He may be travelling half the month on work but he makes the time to run. Mahesh Jayaraman, the Chennai-based director of Multivista Global Ltd, an air and gas compressor dealership firm, started participating in marathons in 2010. He has completed 31 half marathons, 14 marathons (including three overseas) and one ultra marathon. His best timing for a marathons is 4 hours, 49 minutes. Currently training for the Berlin Marathon, scheduled for September, Jayaraman says he likes to combine his passion for travel with running. “It’s a double treat. I have travelled and run marathons in India because each city comes with its own challenge." Edited excerpts from an interview:

When did the running bug bite you?

Back in 2005, I had started to get uncomfortable with my weight and body and that prompted me to sign up for a gym class during the mornings and run during the evenings. While the gym habit didn’t last very long, the running habit stuck. From running solo, I joined Chennai Runners, a popular running group, and progressed from 10k to 21k and then full marathons. Last year, I completed my first ultra.

What has been your toughest race?

I am not sure if I should call it my toughest, or craziest, race. I was training to run one of India’s toughest courses, the Hyderabad Marathon in 2014, and injured my toe; it required stitches. But I wasn’t willing to let go of the race despite what my wife and doctor were telling me. I comfortably ran 30km. The trouble started when the stitches came apart and my foot started bleeding. I got first-aid, stretched and set out again because I hate the “did not finish" tag. I limped to the finish line. I would advise other runners against this.

How have you changed since you started running?

I used to be a short-tempered person who would literally explode in office. After running, I have calmed down a lot. I am more patient and that has gone a long way in dealing with a team of 150 members whom I manage across geographies. My personal discipline has changed. I used to be a late riser and never turned up at office before 10am. Today, I am up at 4am and finish my run by 7am. By 8.30am, I am in office and have time to plan my day before everyone else walks in. On the personal front, it has given me more time with the family.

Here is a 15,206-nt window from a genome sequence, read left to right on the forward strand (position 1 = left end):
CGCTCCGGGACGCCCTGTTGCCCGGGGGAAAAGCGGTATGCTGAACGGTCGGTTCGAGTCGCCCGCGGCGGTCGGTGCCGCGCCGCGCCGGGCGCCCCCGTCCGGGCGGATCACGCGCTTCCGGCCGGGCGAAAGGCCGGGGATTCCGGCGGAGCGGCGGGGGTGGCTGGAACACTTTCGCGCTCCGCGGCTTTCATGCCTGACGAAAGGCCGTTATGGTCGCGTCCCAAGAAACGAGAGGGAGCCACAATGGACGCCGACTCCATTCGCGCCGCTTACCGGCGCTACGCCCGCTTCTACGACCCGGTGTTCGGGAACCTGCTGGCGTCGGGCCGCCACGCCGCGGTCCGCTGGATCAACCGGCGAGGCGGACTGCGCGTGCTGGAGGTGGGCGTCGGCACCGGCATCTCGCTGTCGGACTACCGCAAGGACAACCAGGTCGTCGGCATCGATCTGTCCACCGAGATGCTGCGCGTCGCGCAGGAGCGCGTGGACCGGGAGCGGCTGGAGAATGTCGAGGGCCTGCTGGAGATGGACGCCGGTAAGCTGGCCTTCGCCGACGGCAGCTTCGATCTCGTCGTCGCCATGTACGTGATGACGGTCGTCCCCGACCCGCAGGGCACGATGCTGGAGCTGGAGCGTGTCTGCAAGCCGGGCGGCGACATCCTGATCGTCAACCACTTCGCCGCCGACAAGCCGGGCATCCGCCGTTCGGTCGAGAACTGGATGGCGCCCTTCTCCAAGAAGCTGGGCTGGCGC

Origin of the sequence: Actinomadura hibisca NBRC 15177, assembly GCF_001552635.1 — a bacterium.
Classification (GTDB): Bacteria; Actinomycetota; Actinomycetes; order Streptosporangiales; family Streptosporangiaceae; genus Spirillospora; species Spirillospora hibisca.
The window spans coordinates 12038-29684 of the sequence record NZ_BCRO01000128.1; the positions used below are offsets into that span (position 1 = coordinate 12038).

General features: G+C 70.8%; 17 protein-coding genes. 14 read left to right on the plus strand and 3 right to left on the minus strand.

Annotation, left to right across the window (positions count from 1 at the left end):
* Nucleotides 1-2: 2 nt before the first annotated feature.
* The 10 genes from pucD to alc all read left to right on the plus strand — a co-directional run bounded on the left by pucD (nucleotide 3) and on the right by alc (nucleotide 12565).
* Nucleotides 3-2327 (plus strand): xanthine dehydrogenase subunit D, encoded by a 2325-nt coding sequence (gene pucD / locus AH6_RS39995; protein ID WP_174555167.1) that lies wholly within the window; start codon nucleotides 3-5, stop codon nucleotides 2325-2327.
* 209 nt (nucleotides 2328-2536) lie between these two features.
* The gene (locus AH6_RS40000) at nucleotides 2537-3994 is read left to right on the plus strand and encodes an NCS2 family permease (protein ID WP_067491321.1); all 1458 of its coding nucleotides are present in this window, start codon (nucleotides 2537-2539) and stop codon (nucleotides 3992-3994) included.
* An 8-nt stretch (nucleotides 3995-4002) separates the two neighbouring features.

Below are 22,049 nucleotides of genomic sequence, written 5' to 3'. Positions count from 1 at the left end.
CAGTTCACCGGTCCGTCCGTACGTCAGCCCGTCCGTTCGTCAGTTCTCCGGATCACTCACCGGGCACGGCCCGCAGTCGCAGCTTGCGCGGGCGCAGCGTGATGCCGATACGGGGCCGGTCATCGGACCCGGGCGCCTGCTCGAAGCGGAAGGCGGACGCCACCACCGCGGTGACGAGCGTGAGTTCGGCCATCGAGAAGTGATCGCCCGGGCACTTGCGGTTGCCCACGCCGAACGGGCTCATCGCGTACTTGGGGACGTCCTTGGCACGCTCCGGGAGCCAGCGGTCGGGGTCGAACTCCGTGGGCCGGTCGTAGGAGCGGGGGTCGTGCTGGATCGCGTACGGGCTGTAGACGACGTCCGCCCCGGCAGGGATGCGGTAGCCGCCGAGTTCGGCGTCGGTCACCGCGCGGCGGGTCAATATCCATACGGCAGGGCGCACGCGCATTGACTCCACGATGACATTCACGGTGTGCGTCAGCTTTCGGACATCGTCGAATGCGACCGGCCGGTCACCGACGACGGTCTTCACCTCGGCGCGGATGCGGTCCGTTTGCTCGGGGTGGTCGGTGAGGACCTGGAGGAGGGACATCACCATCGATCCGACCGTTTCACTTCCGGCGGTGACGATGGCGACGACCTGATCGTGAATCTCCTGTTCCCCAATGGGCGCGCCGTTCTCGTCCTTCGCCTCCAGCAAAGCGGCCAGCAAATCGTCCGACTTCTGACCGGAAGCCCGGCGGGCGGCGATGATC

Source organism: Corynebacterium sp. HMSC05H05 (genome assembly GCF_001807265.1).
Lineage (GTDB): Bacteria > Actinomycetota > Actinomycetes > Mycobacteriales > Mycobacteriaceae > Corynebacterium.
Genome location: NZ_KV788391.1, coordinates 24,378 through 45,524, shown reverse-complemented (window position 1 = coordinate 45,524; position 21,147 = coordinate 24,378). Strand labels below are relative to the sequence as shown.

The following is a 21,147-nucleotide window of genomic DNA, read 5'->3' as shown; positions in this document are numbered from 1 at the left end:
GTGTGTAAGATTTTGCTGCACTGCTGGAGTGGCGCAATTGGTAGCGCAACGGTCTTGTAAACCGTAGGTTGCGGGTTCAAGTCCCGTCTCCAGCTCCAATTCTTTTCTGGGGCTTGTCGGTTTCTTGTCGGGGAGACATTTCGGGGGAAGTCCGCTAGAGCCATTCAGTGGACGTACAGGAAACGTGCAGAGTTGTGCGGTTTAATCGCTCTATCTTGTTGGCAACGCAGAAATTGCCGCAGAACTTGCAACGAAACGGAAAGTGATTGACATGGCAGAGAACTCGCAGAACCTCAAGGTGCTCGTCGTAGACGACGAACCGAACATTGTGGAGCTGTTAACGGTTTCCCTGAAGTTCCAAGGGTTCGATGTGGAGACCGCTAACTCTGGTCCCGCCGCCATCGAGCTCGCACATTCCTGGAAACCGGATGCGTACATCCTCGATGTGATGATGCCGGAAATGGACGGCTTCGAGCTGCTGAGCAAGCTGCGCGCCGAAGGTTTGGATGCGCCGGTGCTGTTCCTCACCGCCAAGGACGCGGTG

What leadership lessons have you learnt?

Being in a sales role and handling a team of salesmen, I know the importance of targets and time management. When you run a marathon, you believe you are sorted for the next and make elaborate plans. But even after 14 marathons, I have always encountered a new type of problem in each race. Similarly, in a sales role, your best-laid plans can come crashing down but you need to be prepared to face any challenge and reach your targets.

Have you inspired people around you to take up running?

My newfound discipline has changed the way my team works. I am more organized and that has driven my team to follow the same path and plan their days better. Being in sales, I have always been very aggressive about achieving targets. Running is similar because there is always a new goal to hit, even if you are running the same 42.2km each time. So, I may be selling the same products but now I know there is always a new and better way to do it.

Running With The Boss is a series in which CEOs, MDs and senior executives talk about the importance of a fit team and striking a work-life balance through running.

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